My heart has always been for the philanthropic side of it, so the non-profit side, and that’s where my passion is still and will always be. My hope is that it would help women in first-world countries to provide a better treatment, but the bigger goal for me personally is to see it help the women that are in most need in Sub-Saharan Africa, South East Asia, and South America, really, but mostly Sub-Saharan Africa where the prevalence of HIV is the highest and where women do not have any means in which they can protect themselves in a female-controlled fashion that is discreet, cost-effective and accessible. For me, if we could make that happen it would be a dream come true.
What stage of development is AnelleO Pro in now? When are you hoping to bring it to market?
AnelleO has received funding from the Kickstart program at UNC to carry out pre-clinical studies. We’ve done quite a few of them and have shown we can actually release progesterone over 30 days in an ordered or sustained fashion.
We can finetune the release of progesterone by changing the design or material that we’re using and the way we put progesterone in the ring.
We’re still at the pre-clinical and development (R&D) stage, we have another one or two years of pre-clinical before we can file an Investigational New Drug application.
At this stage, AnelleO is a start-up. Because of the nature of the product, we’re going to need the facilities to produce these rings meaning we’ll have to partner with a pharmaceutical company to do all that. It’s a long road, but fun and exciting road to say the least.
How is AnelleO made and what materials do you use?
We have a collaboration with Carbon to use CLIP for the AnelleO 3D printed ring. The current biocompatible resin that we’re using is a silosiloxane-polyurethaneed material which is a Carbon resin.
What are the benefits of using 3D printing for creating AnelleO?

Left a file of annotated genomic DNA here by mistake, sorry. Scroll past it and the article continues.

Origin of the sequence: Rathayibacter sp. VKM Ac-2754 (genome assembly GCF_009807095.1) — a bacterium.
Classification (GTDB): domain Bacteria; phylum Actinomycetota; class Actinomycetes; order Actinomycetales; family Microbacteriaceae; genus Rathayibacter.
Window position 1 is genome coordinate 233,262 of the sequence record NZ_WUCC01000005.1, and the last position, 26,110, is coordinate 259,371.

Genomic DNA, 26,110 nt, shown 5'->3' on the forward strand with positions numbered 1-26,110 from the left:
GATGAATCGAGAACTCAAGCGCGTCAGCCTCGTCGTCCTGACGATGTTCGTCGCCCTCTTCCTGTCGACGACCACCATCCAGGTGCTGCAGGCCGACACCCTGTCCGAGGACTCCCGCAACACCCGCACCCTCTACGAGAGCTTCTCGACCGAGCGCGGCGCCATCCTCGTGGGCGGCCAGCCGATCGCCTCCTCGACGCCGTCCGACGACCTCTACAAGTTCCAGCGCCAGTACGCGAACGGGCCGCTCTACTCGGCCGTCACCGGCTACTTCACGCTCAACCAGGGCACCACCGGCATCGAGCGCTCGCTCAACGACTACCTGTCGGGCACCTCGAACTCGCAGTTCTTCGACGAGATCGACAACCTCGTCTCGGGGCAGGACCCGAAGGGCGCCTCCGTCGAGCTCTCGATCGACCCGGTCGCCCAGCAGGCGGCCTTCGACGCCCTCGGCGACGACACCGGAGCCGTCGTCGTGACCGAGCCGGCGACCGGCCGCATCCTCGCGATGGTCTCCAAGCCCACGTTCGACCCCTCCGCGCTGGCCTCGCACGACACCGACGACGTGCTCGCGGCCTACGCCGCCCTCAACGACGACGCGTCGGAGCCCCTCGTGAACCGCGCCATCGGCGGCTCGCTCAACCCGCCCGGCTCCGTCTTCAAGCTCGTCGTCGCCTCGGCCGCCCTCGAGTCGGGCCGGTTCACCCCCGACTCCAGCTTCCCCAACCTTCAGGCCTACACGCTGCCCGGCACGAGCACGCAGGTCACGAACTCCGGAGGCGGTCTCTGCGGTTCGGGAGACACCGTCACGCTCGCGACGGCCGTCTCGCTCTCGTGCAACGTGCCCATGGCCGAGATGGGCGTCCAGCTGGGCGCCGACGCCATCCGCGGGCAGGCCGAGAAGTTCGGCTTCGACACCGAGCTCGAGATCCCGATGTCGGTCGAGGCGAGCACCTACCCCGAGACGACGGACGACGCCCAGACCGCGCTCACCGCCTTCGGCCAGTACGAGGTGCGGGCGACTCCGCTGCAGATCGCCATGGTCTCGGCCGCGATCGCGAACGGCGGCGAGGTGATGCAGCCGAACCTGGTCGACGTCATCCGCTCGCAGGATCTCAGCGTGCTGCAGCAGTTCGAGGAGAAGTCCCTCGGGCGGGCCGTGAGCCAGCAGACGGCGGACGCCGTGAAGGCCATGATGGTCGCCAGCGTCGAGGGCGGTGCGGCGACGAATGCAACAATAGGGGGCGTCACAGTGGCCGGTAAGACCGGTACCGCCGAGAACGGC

The major benefits are control of drug release kinetics. With injection molded rings, because the design of the ring is limited and because drug release happens by diffusion of the drug from the ring, this leads to over 80% of the drug that’s loaded in the ring not being released within the time frame of the use of the ring. We are able to release 100% of the drug that we are loading in the ring.
Injection molded rings are one size fits. It takes weeks to generate a mold with a different cross-sectional diameter and costs ~$50,000 or more. But, we’re using computer-aided-design (CAD) which takes a few sections to change dimensions from one size to another and we can then use the new CAD to print a ring in a matter of minutes.
When many women see the rings that are currently being developed for HIV prevention, some of the first reactions are “wow, this is too big” and they’re worried about the ring changing their anatomy or “this ring looks too medicinal”. If we can make a ring in different sizes that actually appeal to these women so they’ll want to use it – making it look better by designing it to look less medicinal and more comfortable, I think that would make a huge difference.
The other aspects are accessibility and cost. Current technologies that aspire to produce rings with drugs for HIV prevention and contraception still rely on injection molding and involve multi-step and complex engineering and not really cost-effective.
So, if we can make these rings in a single step and cost-effective process and accessible to the people who need them the most this could make a major impact in the prevention of HIV (STIs) and unintended pregnancy.